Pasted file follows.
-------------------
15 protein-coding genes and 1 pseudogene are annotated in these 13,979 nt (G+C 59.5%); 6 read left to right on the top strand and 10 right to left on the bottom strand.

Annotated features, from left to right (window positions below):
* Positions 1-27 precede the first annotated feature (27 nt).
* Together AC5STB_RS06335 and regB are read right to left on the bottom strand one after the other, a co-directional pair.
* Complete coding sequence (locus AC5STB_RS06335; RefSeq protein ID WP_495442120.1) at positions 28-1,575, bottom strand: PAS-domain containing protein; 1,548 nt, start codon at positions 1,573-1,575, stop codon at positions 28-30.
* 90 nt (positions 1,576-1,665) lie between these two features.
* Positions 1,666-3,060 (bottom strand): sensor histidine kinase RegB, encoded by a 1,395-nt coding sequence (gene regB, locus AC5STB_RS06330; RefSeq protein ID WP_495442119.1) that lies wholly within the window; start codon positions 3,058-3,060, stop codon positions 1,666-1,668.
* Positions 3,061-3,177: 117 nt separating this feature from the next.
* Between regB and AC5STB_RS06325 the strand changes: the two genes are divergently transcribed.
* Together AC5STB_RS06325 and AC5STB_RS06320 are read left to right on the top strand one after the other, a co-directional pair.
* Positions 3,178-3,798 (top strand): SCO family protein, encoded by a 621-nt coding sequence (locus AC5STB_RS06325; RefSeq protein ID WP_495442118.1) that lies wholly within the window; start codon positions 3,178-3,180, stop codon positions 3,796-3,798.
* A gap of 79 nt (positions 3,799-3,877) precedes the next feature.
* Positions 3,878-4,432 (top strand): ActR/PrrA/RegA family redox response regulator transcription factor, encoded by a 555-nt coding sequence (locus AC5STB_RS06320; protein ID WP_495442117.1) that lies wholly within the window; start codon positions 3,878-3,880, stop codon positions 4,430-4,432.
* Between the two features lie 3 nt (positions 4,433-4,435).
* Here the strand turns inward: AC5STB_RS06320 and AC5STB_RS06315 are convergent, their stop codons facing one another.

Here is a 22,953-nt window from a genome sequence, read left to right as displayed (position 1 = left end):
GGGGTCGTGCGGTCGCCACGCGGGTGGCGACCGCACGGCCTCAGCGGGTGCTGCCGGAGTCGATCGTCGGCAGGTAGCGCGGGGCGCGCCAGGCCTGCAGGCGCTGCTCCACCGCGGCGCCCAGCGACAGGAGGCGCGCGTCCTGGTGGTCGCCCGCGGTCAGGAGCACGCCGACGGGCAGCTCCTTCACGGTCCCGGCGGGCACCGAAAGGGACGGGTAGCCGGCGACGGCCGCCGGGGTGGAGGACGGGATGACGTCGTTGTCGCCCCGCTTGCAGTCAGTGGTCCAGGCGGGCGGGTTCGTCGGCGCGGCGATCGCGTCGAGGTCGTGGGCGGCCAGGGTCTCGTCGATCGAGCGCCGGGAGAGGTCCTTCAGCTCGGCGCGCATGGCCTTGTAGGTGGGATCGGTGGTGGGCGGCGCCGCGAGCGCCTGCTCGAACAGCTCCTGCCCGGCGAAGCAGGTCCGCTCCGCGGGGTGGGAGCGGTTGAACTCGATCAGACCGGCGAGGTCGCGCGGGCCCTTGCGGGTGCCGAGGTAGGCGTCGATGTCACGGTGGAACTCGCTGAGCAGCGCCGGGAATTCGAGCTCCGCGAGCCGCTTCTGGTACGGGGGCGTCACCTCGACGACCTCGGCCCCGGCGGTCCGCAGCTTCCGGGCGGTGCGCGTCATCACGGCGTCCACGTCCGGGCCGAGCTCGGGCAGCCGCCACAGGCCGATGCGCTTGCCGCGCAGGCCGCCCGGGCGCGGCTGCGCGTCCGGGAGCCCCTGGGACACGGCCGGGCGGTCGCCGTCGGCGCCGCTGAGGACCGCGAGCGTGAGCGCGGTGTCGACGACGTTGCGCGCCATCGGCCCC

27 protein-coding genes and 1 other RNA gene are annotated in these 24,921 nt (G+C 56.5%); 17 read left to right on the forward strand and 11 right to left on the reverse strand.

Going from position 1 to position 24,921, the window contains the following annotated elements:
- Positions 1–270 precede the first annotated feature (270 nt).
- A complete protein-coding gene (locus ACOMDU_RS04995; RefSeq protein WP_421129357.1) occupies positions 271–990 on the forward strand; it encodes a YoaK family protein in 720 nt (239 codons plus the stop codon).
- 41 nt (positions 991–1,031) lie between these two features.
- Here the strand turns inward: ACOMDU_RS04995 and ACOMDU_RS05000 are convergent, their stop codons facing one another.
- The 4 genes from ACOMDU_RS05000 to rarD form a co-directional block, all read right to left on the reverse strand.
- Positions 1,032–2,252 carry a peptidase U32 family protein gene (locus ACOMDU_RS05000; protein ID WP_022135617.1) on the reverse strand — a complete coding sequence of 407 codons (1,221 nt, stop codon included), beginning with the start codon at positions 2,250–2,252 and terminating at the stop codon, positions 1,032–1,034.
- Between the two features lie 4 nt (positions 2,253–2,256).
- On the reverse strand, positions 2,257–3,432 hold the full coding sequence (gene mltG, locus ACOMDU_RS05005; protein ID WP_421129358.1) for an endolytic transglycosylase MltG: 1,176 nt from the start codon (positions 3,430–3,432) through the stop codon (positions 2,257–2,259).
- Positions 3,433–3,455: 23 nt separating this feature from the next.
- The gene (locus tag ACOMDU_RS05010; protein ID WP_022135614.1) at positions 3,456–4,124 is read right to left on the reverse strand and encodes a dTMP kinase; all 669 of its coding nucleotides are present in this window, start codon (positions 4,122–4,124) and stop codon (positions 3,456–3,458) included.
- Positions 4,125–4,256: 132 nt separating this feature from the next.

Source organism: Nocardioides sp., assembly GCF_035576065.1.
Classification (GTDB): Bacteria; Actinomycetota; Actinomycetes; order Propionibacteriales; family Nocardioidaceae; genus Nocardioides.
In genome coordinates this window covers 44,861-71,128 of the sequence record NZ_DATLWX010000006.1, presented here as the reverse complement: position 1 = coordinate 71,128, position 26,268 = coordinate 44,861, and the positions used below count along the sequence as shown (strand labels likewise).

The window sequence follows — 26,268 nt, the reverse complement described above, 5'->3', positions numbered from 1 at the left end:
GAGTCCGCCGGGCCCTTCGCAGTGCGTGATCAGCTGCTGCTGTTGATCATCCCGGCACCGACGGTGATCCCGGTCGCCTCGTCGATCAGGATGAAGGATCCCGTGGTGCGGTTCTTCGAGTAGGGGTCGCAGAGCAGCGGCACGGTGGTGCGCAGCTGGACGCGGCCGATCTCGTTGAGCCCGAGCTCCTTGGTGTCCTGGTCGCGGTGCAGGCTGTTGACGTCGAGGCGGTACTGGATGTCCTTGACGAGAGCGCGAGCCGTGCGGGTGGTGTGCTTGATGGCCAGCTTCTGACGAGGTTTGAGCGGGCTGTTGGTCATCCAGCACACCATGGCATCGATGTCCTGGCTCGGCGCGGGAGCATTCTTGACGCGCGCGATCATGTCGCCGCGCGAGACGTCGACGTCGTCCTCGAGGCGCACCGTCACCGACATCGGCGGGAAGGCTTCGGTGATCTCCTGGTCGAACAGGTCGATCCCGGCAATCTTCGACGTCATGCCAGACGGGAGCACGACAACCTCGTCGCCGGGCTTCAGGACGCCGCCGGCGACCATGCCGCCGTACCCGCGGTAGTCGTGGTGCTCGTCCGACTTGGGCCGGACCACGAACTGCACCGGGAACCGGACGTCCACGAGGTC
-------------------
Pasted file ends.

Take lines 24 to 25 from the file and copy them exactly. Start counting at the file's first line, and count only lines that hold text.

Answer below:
- The 4 genes from ACOMDU_RS05000 to rarD form a co-directional block, all read right to left on the reverse strand.
- Positions 1,032–2,252 carry a peptidase U32 family protein gene (locus ACOMDU_RS05000; protein ID WP_022135617.1) on the reverse strand — a complete coding sequence of 407 codons (1,221 nt, stop codon included), beginning with the start codon at positions 2,250–2,252 and terminating at the stop codon, positions 1,032–1,034.